Newly hatched gypsy moth caterpillars float through the air on silken strands and travel in hordes from plant to plant, often defoliating entire trees. While some trees can recover from such infestations, many--including most conifers--cannot. The pests pupate during the summer in the same trees they infested as caterpillars. They mate as flying adult moths; the pregnant females then become so heavy that they must crawl rather than fly into nearby trees to lay their eggs.
Control gypsy moths by handpicking the chamoislike egg masses and caterpillars. Wrap tree trunks with sticky barriers to keep female moths from climbing up to lay eggs. Assassin bugs, spined soldier bugs, parasitic wasps, and tachinid flies will parasitize caterpillars and kill them. A special Bt strain, Bt kurstaki, will kill caterpillars while they are still small.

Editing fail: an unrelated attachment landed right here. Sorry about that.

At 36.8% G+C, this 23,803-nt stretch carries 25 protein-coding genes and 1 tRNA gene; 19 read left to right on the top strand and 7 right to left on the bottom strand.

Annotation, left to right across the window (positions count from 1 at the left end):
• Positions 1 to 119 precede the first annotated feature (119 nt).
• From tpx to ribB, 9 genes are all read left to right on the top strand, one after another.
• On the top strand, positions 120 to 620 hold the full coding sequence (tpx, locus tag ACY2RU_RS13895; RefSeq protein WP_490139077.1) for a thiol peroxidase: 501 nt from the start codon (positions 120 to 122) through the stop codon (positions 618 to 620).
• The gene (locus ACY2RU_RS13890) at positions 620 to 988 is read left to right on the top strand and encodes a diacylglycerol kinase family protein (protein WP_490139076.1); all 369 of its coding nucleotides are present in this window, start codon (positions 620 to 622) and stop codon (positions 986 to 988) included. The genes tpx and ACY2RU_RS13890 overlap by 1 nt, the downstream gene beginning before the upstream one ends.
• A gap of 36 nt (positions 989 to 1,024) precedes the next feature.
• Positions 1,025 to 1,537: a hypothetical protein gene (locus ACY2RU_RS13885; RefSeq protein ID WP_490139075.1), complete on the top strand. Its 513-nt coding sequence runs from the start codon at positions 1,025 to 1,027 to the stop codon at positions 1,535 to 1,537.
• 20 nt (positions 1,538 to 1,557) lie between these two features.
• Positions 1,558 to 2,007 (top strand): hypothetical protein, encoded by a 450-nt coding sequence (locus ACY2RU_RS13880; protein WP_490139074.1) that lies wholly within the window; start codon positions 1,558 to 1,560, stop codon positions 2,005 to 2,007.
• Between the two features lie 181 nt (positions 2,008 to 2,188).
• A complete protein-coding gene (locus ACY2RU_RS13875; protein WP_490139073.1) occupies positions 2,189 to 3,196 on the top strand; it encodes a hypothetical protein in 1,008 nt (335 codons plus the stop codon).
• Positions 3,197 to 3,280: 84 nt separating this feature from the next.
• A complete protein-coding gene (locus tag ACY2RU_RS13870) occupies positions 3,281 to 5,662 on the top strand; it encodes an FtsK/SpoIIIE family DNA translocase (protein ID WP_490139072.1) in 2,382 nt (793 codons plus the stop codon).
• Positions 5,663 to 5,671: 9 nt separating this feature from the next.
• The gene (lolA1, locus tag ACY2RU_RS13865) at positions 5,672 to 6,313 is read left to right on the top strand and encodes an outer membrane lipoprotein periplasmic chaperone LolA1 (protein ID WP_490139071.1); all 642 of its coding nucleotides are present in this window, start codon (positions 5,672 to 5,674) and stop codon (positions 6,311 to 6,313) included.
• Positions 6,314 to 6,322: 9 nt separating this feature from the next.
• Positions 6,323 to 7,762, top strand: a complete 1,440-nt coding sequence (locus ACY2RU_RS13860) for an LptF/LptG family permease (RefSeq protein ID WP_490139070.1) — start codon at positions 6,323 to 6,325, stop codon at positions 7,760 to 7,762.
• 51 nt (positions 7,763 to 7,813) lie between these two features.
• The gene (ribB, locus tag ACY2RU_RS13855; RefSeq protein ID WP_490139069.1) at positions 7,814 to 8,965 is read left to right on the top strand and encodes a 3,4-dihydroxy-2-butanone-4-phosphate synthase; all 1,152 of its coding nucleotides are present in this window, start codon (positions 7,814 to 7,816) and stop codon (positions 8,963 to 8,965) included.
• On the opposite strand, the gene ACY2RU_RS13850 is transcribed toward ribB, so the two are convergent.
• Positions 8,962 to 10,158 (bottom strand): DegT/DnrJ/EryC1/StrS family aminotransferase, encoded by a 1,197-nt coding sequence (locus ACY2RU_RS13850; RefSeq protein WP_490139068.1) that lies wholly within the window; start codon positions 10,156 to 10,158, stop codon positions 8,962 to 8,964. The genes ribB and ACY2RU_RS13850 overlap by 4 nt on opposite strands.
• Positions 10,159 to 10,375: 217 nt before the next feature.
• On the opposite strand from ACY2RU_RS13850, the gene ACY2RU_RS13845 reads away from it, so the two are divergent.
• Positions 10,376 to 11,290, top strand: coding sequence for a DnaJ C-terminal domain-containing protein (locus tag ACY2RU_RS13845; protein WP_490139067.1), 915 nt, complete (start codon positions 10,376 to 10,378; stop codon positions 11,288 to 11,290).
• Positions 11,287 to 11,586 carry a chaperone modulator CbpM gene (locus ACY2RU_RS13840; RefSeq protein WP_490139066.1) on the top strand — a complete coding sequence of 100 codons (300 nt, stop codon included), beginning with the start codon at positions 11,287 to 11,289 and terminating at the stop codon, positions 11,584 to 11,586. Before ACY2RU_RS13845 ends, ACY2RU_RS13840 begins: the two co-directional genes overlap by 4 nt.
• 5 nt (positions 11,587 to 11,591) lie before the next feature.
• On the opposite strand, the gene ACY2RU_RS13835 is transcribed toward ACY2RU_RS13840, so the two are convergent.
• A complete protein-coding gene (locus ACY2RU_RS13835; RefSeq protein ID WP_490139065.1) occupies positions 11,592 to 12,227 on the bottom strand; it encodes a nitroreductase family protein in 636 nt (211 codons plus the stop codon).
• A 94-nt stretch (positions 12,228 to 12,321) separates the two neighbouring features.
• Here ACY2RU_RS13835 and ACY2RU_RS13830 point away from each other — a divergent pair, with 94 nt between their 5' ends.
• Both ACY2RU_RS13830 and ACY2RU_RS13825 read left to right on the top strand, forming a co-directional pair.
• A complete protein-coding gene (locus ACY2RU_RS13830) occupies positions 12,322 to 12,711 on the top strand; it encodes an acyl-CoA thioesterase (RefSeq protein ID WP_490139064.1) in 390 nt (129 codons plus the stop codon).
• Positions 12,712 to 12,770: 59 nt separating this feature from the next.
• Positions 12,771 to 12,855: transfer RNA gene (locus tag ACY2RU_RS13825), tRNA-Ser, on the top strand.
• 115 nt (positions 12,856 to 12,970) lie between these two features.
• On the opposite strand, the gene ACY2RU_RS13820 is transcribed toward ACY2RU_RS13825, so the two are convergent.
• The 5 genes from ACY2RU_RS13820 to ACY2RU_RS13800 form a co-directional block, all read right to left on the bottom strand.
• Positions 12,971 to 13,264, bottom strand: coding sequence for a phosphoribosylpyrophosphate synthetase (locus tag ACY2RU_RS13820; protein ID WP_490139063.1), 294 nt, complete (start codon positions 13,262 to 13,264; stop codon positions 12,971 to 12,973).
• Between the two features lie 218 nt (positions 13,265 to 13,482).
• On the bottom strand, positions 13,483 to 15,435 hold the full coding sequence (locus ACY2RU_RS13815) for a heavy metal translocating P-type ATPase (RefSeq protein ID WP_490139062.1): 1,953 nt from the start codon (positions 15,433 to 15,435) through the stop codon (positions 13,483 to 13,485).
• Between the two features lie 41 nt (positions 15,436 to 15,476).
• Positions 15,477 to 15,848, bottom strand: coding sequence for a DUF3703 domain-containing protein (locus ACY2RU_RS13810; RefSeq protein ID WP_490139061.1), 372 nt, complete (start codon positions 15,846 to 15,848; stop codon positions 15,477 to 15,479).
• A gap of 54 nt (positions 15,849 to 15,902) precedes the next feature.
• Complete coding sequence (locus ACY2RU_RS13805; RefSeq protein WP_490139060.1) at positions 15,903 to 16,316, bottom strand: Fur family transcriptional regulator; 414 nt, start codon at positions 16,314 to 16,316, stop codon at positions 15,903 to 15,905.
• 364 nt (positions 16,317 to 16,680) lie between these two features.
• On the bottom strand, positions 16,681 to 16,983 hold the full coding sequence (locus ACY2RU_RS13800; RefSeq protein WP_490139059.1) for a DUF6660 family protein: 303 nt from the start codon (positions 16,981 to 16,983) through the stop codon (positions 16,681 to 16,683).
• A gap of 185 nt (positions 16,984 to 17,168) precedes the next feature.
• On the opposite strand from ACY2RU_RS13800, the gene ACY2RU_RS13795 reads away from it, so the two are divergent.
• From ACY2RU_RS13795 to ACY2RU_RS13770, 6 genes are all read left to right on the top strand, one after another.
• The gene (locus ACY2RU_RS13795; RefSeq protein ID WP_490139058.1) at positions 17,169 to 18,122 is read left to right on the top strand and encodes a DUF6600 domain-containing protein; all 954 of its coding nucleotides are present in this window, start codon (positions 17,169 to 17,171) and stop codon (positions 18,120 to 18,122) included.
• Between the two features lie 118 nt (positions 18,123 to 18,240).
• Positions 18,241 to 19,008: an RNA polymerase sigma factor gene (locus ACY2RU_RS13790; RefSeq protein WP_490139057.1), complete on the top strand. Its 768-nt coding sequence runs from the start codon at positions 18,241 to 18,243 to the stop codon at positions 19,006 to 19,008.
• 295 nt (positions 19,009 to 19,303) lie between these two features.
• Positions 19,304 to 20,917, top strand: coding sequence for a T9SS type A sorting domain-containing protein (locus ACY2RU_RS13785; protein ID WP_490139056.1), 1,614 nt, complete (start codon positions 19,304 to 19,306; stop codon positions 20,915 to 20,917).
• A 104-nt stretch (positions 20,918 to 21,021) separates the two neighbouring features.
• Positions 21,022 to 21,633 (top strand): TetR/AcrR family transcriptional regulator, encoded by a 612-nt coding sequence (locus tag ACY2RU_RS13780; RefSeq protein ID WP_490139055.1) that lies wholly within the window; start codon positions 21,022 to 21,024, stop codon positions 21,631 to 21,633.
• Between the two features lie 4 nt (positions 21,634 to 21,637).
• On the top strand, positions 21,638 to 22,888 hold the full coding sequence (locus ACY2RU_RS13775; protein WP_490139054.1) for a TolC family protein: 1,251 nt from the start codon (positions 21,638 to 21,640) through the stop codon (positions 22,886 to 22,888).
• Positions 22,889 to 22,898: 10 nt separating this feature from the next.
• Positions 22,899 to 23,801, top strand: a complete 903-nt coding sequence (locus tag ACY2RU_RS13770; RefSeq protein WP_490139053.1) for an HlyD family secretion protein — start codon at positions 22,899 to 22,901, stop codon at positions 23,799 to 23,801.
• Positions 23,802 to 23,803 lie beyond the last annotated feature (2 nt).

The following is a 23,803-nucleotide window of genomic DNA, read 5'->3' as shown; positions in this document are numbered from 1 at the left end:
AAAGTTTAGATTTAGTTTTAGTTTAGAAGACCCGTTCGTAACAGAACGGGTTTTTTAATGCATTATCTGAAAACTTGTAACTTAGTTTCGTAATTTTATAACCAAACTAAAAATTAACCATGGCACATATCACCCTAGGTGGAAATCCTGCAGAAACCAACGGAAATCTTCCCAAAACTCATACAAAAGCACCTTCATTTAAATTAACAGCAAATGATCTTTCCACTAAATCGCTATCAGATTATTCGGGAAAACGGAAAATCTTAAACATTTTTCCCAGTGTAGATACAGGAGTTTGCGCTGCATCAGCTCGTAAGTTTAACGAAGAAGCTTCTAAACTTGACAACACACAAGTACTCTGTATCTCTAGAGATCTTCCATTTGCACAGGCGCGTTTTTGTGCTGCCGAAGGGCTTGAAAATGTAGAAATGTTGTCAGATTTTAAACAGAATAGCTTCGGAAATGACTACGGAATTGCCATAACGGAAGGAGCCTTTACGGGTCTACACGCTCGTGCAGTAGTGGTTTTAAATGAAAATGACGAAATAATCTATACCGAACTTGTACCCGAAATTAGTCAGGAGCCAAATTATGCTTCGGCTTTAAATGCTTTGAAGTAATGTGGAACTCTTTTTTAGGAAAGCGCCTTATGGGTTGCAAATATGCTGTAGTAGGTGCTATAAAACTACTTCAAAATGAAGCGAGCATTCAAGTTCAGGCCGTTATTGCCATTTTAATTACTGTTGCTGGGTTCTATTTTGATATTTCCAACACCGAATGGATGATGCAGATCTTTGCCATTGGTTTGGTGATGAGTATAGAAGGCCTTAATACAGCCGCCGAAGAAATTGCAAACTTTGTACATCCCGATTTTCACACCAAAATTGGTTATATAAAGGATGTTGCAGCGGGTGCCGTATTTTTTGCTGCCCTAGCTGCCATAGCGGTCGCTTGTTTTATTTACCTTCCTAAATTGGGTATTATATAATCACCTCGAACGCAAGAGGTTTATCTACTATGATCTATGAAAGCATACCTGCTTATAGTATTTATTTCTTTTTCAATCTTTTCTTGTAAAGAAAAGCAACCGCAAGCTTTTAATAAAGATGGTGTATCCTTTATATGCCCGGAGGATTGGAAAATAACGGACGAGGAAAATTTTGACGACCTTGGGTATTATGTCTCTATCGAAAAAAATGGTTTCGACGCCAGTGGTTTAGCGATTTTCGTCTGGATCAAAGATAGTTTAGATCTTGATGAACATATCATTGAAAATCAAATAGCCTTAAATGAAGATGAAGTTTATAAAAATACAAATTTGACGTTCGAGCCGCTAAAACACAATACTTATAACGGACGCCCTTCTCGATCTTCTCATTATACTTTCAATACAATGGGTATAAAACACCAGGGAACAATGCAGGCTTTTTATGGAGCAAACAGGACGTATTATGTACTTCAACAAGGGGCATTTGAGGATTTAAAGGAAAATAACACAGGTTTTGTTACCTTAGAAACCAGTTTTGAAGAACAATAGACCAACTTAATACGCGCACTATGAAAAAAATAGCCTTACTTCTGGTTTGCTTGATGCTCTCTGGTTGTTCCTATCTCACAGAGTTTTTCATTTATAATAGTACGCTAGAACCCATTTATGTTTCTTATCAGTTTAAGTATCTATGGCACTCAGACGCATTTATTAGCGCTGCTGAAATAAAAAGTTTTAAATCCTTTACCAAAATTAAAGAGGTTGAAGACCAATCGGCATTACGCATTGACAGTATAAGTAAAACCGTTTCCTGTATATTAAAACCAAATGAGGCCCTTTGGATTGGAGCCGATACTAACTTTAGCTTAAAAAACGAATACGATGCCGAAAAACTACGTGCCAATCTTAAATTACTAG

Chemical controls such as acephate or carbaryl will control larger, more mature caterpillars, but be aware that these will also kill the pests' natural enemies.